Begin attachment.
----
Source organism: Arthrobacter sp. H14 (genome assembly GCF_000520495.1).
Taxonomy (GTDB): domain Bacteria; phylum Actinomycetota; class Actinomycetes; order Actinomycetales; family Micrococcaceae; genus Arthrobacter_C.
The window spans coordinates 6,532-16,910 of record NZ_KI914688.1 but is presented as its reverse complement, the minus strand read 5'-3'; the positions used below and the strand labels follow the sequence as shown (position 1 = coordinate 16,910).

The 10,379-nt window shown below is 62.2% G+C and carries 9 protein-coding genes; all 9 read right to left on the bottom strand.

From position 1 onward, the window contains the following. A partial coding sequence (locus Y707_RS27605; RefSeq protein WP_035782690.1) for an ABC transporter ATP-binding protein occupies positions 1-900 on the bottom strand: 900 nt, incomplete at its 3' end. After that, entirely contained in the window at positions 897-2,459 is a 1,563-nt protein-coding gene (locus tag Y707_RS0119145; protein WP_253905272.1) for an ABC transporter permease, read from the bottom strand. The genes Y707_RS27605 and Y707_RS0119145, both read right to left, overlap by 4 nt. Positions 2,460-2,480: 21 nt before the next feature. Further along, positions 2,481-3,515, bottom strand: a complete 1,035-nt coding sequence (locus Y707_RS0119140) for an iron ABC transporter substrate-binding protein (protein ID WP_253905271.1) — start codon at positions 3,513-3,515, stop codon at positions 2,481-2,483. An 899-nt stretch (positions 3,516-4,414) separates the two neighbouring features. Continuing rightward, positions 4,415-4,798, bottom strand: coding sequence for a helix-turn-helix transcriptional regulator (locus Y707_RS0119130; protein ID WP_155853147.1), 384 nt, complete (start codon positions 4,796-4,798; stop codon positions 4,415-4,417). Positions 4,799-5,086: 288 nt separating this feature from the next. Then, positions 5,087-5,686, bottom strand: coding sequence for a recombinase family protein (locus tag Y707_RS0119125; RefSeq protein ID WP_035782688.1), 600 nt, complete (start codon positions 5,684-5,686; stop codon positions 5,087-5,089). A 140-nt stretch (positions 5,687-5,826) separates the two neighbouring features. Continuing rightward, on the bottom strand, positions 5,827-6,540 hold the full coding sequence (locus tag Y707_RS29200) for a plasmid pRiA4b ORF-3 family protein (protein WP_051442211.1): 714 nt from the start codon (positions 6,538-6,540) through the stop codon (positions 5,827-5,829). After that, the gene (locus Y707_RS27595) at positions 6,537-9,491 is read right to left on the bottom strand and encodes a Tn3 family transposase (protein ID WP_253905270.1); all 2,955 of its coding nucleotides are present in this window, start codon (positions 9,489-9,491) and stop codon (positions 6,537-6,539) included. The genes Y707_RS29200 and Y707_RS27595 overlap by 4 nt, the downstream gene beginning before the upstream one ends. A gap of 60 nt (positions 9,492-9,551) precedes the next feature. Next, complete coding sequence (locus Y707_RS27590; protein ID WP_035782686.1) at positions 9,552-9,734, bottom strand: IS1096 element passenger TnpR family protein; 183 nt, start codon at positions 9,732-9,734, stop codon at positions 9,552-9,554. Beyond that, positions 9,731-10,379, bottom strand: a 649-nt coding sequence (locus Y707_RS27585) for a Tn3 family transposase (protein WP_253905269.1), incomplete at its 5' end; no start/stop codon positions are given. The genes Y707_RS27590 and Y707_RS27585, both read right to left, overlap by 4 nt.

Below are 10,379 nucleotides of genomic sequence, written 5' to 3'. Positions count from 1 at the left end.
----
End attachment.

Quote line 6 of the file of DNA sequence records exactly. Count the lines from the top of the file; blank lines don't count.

Below are 10,379 nucleotides of genomic sequence, written 5' to 3'. Positions count from 1 at the left end.